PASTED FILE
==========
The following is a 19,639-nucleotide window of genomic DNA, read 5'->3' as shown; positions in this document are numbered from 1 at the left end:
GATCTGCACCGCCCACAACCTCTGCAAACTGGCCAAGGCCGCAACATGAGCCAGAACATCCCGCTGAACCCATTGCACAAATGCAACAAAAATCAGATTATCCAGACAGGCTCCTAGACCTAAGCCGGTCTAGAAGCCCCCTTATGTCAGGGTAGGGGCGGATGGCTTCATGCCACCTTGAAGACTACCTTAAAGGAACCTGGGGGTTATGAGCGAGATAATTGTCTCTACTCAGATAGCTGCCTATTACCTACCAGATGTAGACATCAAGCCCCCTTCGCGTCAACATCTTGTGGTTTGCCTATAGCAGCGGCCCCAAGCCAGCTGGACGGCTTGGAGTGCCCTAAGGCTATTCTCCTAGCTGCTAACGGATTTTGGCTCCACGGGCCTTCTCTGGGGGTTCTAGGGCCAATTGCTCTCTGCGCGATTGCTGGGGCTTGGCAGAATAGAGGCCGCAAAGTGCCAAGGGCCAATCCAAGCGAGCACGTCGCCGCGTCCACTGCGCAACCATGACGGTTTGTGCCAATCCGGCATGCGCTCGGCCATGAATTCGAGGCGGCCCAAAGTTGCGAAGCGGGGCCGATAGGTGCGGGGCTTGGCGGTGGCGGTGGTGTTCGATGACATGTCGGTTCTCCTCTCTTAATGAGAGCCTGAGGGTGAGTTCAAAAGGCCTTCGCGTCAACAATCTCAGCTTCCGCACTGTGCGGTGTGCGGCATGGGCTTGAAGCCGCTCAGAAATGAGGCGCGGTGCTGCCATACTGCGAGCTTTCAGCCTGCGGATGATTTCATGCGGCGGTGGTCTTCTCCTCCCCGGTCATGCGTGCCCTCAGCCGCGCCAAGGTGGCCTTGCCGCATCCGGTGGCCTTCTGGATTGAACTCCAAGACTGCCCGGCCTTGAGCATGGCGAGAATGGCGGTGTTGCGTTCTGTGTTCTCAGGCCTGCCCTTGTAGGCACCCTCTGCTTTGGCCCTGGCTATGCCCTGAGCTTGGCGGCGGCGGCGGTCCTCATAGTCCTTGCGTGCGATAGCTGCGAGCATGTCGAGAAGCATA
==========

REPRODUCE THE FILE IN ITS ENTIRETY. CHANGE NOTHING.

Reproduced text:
The following is a 19,639-nucleotide window of genomic DNA, read 5'->3' as shown; positions in this document are numbered from 1 at the left end:
GATCTGCACCGCCCACAACCTCTGCAAACTGGCCAAGGCCGCAACATGAGCCAGAACATCCCGCTGAACCCATTGCACAAATGCAACAAAAATCAGATTATCCAGACAGGCTCCTAGACCTAAGCCGGTCTAGAAGCCCCCTTATGTCAGGGTAGGGGCGGATGGCTTCATGCCACCTTGAAGACTACCTTAAAGGAACCTGGGGGTTATGAGCGAGATAATTGTCTCTACTCAGATAGCTGCCTATTACCTACCAGATGTAGACATCAAGCCCCCTTCGCGTCAACATCTTGTGGTTTGCCTATAGCAGCGGCCCCAAGCCAGCTGGACGGCTTGGAGTGCCCTAAGGCTATTCTCCTAGCTGCTAACGGATTTTGGCTCCACGGGCCTTCTCTGGGGGTTCTAGGGCCAATTGCTCTCTGCGCGATTGCTGGGGCTTGGCAGAATAGAGGCCGCAAAGTGCCAAGGGCCAATCCAAGCGAGCACGTCGCCGCGTCCACTGCGCAACCATGACGGTTTGTGCCAATCCGGCATGCGCTCGGCCATGAATTCGAGGCGGCCCAAAGTTGCGAAGCGGGGCCGATAGGTGCGGGGCTTGGCGGTGGCGGTGGTGTTCGATGACATGTCGGTTCTCCTCTCTTAATGAGAGCCTGAGGGTGAGTTCAAAAGGCCTTCGCGTCAACAATCTCAGCTTCCGCACTGTGCGGTGTGCGGCATGGGCTTGAAGCCGCTCAGAAATGAGGCGCGGTGCTGCCATACTGCGAGCTTTCAGCCTGCGGATGATTTCATGCGGCGGTGGTCTTCTCCTCCCCGGTCATGCGTGCCCTCAGCCGCGCCAAGGTGGCCTTGCCGCATCCGGTGGCCTTCTGGATTGAACTCCAAGACTGCCCGGCCTTGAGCATGGCGAGAATGGCGGTGTTGCGTTCTGTGTTCTCAGGCCTGCCCTTGTAGGCACCCTCTGCTTTGGCCCTGGCTATGCCCTGAGCTTGGCGGCGGCGGCGGTCCTCATAGTCCTTGCGTGCGATAGCTGCGAGCATGTCGAGAAGCATA